A 4-step process to remove brake dust - Professional Carwashing & Detailing

A 4-step process to remove brake dust

Don’t slow down profits.

More and more wheels on today’s cars and trucks are made of some sort of alloy — what industry veterans might refer to as “mag” wheels, because they were originally made of magnesium.

While some cars still have a plastic wheel cover mounted over a black-painted steel wheel, even these vehicles have the option to upgrade to fancier products. Many people decide to go for the update, and those wheels, like the rest of the car, get dirty and need cleaning.

Understanding brake dust

Make sure your customers are familiar with what exactly causes wheels to lose their luster. Dirt, dust, sand, bugs, road tar and salt all create filth on cars. And, a vehicle’s wheels have the further indignation of being especially affected by brake dust. This dusting doesn’t travel far and mixes with other contaminants to sit right on the surface of the wheels.

Brake dust also consists of small metallic particles from the wear of pads and rotors. This composition is particularly harmful to the finish on alloy wheels, which may be painted, powder-coated or clear-coated. The longer it sits on these expensive rims, the greater likelihood that it will inflict permanent damage.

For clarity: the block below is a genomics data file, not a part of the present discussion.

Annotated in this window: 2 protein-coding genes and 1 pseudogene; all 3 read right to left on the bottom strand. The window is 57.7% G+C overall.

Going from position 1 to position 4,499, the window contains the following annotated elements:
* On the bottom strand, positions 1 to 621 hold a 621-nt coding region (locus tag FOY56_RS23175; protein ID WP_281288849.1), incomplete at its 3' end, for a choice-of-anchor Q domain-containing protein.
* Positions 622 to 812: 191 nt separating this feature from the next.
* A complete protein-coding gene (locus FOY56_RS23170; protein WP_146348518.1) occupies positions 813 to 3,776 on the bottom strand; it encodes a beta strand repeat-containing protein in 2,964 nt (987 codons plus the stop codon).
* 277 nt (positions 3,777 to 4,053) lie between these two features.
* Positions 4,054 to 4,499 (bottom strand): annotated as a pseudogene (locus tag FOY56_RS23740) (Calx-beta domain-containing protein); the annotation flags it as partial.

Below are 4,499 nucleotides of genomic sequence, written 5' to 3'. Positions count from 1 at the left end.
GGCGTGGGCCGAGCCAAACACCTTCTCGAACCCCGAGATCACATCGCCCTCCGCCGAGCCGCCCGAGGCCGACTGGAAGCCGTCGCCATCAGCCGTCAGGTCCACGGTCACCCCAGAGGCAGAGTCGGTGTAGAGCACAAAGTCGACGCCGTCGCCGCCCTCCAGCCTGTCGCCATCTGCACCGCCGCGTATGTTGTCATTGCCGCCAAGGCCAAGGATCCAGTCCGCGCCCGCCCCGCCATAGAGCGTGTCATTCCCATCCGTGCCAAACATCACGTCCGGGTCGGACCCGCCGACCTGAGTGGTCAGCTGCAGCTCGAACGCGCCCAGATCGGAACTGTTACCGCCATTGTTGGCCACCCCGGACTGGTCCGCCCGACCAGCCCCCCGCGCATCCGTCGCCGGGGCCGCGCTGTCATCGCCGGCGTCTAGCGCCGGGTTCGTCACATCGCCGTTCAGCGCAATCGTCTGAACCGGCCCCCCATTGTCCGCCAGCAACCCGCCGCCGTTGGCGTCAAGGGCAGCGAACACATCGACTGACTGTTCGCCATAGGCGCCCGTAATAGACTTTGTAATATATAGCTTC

European cars seem to be more affected by brake dust, but American and Asian cars are not impervious to it. Most experts agree wheels caked with brake dust should be cleaned at least once a week to preserve their finish.

Washing with traditional carwash detergents and supplies will often not get the wheels as clean as your customers would like. Doing a thorough job does not necessarily mean spending huge amounts of money and time on the task.

For the purpose of this article, we will take a look at a simple four-step process to help bring the shine back to your customers’ wheels:

  1. Blast the wheels with high-pressure water.
  2. Spray on a wheel-safe cleaning solution.
  3. Agitate the solution to reach all sides of the wheel.
  4. Apply a protective wax coating to the wheels.

Blast the wheels with high-pressure water

Remember, clingy brake dust is not only on the outward-facing surface of the wheel. It’s also on the back of the wheel, tire, brake caliper and nearby suspension components.